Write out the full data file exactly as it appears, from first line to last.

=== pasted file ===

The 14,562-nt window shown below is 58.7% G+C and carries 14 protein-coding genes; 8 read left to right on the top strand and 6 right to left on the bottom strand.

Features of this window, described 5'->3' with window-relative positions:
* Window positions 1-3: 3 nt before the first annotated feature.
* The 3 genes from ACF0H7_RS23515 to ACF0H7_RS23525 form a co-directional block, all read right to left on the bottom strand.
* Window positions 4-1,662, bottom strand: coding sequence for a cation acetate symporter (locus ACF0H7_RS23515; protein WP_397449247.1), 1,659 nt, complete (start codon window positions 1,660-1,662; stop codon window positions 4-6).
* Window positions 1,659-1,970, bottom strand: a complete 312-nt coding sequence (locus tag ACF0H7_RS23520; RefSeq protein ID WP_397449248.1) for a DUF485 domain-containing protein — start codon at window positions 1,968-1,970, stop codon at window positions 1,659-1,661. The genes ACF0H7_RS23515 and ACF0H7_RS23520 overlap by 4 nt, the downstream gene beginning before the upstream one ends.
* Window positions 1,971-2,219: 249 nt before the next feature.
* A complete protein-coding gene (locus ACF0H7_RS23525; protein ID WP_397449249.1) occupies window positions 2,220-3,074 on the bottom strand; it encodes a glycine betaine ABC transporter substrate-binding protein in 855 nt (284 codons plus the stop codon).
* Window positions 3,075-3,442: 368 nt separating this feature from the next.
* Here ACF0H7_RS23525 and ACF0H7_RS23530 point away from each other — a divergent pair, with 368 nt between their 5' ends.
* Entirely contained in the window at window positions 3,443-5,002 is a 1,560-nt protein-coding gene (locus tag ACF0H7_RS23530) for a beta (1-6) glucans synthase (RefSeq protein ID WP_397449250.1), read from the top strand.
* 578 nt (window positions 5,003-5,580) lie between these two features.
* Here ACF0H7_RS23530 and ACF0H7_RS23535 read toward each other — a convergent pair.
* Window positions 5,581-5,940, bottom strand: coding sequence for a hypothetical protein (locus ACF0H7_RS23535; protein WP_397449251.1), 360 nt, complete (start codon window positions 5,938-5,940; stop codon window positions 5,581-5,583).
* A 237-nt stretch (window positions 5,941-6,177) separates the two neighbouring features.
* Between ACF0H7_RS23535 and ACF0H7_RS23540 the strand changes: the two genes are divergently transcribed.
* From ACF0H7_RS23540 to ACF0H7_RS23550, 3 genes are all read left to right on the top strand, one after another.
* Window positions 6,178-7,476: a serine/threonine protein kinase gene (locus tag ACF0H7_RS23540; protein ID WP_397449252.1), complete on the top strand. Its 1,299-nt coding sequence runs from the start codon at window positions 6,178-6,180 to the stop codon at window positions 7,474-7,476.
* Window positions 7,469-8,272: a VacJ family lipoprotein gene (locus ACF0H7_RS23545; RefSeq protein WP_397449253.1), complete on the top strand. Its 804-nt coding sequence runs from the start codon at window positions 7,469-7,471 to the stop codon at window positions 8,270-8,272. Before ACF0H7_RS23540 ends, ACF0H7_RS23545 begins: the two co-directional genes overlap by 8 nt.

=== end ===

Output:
The 14,562-nt window shown below is 58.7% G+C and carries 14 protein-coding genes; 8 read left to right on the top strand and 6 right to left on the bottom strand.

Features of this window, described 5'->3' with window-relative positions:
* Window positions 1-3: 3 nt before the first annotated feature.
* The 3 genes from ACF0H7_RS23515 to ACF0H7_RS23525 form a co-directional block, all read right to left on the bottom strand.
* Window positions 4-1,662, bottom strand: coding sequence for a cation acetate symporter (locus ACF0H7_RS23515; protein WP_397449247.1), 1,659 nt, complete (start codon window positions 1,660-1,662; stop codon window positions 4-6).
* Window positions 1,659-1,970, bottom strand: a complete 312-nt coding sequence (locus tag ACF0H7_RS23520; RefSeq protein ID WP_397449248.1) for a DUF485 domain-containing protein — start codon at window positions 1,968-1,970, stop codon at window positions 1,659-1,661. The genes ACF0H7_RS23515 and ACF0H7_RS23520 overlap by 4 nt, the downstream gene beginning before the upstream one ends.
* Window positions 1,971-2,219: 249 nt before the next feature.
* A complete protein-coding gene (locus ACF0H7_RS23525; protein ID WP_397449249.1) occupies window positions 2,220-3,074 on the bottom strand; it encodes a glycine betaine ABC transporter substrate-binding protein in 855 nt (284 codons plus the stop codon).
* Window positions 3,075-3,442: 368 nt separating this feature from the next.
* Here ACF0H7_RS23525 and ACF0H7_RS23530 point away from each other — a divergent pair, with 368 nt between their 5' ends.
* Entirely contained in the window at window positions 3,443-5,002 is a 1,560-nt protein-coding gene (locus tag ACF0H7_RS23530) for a beta (1-6) glucans synthase (RefSeq protein ID WP_397449250.1), read from the top strand.
* 578 nt (window positions 5,003-5,580) lie between these two features.
* Here ACF0H7_RS23530 and ACF0H7_RS23535 read toward each other — a convergent pair.
* Window positions 5,581-5,940, bottom strand: coding sequence for a hypothetical protein (locus ACF0H7_RS23535; protein WP_397449251.1), 360 nt, complete (start codon window positions 5,938-5,940; stop codon window positions 5,581-5,583).
* A 237-nt stretch (window positions 5,941-6,177) separates the two neighbouring features.
* Between ACF0H7_RS23535 and ACF0H7_RS23540 the strand changes: the two genes are divergently transcribed.
* From ACF0H7_RS23540 to ACF0H7_RS23550, 3 genes are all read left to right on the top strand, one after another.
* Window positions 6,178-7,476: a serine/threonine protein kinase gene (locus tag ACF0H7_RS23540; protein ID WP_397449252.1), complete on the top strand. Its 1,299-nt coding sequence runs from the start codon at window positions 6,178-6,180 to the stop codon at window positions 7,474-7,476.
* Window positions 7,469-8,272: a VacJ family lipoprotein gene (locus ACF0H7_RS23545; RefSeq protein WP_397449253.1), complete on the top strand. Its 804-nt coding sequence runs from the start codon at window positions 7,469-7,471 to the stop codon at window positions 8,270-8,272. Before ACF0H7_RS23540 ends, ACF0H7_RS23545 begins: the two co-directional genes overlap by 8 nt.